10 quotes about happiness

What's the definition of happiness? 

What is happiness? In this blog we aim to define the term happiness. We look at quotes on happiness from both ancient and modern, eastern and western philosophers. Based on the essence of these quotes we try to break down the term happiness into different components that can contribute to our experience of happiness. And finally, the link between happiness and yoga is being explored. 

Quote happiness looking beyond the imperfections

Happiness quotes by Osho, Rumi, Eckhart Tolle, Buddha, Socrates, Lao Tzu and more well known philosophers

1. Osho

"That is the simple secret of happiness. Whatever you are doing, don't let past move your mind; don't let future disturb you. Because the past is no more, and the future is not yet. To live in the memories, to live in the imagination, is to live in the non-existential. And when you are living in the non-existential, you are missing that which is existential. Naturally you will be miserable, because you will miss your whole life." - Osho

2. Rumi

"Everything in the universe is within you. Ask all from yourself." - Rumi

You will never find happiness outside of yourself, everything is inside of you, you are the controller of your life, if you decide to live happily, you will be, if you choose to live unhappy you will be. Seek for the happiness inside of yourself; no external material can give you that one.

2. Buddha

"There is no path to happiness: happiness is the path" - Gautama Buddha

Similar the mantra that the journey is the destination, the Buddha's take on happiness puts the greatest emphasis on people finding fulfillment in the experience of living, rather than arriving. There is no ultimate end goal. For the Buddha, we make our happiness along the way.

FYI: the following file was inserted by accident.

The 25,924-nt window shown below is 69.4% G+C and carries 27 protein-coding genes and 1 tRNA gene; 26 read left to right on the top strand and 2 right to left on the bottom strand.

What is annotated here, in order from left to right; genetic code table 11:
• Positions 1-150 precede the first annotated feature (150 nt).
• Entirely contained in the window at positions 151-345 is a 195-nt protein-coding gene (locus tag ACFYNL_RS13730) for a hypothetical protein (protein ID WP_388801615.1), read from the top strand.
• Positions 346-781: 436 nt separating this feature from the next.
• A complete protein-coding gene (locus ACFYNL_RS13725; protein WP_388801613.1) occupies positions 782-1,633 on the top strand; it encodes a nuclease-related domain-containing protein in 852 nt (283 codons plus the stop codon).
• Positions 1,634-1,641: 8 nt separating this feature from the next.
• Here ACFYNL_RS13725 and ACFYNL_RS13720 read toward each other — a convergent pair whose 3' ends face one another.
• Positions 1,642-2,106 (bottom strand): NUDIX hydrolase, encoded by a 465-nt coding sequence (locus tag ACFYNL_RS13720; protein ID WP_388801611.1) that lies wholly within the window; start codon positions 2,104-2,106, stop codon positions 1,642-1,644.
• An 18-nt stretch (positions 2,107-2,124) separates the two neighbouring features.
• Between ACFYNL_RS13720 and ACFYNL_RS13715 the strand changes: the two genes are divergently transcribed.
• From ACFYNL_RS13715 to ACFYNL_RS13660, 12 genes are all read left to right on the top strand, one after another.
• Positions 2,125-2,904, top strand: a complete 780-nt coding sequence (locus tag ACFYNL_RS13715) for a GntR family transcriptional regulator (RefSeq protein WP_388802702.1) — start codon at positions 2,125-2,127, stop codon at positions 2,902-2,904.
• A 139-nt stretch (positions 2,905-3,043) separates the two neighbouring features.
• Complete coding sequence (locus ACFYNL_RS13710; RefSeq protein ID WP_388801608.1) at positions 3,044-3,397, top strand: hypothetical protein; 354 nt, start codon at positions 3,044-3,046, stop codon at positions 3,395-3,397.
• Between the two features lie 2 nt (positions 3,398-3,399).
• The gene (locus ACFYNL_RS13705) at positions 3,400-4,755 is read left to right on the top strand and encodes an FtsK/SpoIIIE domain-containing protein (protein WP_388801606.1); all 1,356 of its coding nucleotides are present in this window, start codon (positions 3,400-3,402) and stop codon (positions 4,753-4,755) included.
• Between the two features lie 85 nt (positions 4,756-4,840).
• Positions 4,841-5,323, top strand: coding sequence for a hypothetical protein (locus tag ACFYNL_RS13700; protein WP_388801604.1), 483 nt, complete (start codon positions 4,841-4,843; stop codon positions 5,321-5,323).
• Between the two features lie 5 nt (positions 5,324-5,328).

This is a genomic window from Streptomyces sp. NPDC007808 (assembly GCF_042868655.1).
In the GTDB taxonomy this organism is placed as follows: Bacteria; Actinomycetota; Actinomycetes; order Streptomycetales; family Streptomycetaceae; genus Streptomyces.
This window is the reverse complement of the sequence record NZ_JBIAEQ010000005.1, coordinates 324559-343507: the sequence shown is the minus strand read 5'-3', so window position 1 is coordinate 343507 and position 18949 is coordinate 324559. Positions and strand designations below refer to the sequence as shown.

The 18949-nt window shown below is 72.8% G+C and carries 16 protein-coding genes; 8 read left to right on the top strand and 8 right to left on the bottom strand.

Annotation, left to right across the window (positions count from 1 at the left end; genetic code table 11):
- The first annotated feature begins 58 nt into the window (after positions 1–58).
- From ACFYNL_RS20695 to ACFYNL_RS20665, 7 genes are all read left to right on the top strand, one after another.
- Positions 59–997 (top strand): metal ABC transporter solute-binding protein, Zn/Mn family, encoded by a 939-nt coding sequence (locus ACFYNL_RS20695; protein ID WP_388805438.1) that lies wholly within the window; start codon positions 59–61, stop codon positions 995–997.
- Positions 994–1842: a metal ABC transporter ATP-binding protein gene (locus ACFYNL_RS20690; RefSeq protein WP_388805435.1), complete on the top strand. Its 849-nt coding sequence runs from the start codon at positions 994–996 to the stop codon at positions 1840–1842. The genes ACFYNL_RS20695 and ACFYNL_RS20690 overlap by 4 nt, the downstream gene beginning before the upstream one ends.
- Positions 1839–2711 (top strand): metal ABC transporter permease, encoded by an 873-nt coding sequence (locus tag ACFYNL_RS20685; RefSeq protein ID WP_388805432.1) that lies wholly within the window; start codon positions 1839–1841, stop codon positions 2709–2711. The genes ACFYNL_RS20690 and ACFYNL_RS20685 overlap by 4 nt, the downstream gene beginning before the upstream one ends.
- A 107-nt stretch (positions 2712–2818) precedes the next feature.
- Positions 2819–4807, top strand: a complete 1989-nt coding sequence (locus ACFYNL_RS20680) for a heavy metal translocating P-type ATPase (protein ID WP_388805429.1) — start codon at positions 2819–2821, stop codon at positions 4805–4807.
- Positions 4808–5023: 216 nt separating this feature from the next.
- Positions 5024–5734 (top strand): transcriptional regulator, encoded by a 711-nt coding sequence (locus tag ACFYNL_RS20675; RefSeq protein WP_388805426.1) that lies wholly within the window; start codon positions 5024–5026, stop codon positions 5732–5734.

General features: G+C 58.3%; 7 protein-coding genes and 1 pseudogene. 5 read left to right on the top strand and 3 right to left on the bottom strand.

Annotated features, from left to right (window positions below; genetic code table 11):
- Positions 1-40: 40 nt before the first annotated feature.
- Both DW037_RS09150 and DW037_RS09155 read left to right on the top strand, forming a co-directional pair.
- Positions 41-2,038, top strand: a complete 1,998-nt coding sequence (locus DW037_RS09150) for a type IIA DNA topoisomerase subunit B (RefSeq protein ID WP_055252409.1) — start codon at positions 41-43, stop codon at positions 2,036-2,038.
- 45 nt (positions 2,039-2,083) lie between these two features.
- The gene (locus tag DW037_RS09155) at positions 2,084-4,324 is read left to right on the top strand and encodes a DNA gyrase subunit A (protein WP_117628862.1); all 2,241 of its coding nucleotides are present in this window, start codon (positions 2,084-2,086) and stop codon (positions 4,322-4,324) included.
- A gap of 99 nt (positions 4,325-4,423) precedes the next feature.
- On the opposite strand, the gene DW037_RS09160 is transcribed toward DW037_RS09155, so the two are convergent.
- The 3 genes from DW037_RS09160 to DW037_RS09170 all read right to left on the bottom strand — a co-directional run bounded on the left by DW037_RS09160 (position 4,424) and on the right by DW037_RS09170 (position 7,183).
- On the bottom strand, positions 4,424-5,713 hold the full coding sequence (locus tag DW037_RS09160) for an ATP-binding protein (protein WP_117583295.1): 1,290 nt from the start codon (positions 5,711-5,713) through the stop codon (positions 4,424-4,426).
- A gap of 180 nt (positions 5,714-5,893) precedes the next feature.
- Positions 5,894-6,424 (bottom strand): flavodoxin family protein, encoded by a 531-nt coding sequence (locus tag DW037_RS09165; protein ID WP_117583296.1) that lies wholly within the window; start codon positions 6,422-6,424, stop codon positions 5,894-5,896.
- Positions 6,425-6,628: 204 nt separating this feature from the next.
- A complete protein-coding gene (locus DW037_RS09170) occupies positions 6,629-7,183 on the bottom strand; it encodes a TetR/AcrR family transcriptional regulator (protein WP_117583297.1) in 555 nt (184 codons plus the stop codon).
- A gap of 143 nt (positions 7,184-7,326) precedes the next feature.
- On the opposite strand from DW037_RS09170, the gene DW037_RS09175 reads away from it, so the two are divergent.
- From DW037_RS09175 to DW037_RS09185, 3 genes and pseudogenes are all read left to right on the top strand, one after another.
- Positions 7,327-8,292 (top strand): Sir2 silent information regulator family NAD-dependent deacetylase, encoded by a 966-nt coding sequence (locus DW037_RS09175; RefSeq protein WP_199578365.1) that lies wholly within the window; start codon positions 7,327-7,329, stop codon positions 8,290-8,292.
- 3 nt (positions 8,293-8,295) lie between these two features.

4. Socrates

"The secret of happiness, you see, is not found in seeking more, but in developing the capacity to enjoy less" - Socrates

For Socrates, one of the greatest ancient thinkers, happiness doesn't come from external rewards or accolades. It comes from the private, internal success people bestow upon themselves. By paring down our needs, we can learn to appreciate simpler pleasures.

5. Confucius

"The more man meditates upon good thoughts, the better will be his world and the world at large" - Confucius

Confucius' sentiment about happiness has echoed through history in books such as "The Power of Positive Thinking" and recent research in cognitive behavioral therapy, which seeks to help people see the connections between their thoughts, feelings, and behaviors. According to a Confucian mindset, happiness is a self-fulfilling prophecy that replicates itself the more we find reasons for its existence.

6. Ekhart Tolle

We can also approach the essence of happiness by looking at the opposite; unhappiness. Ekhart Tolle explains the primary cause of unhappiness in this quote. 

"The primary cause of unhappiness is never the situation but your thoughts about it" - Ekhart Tolle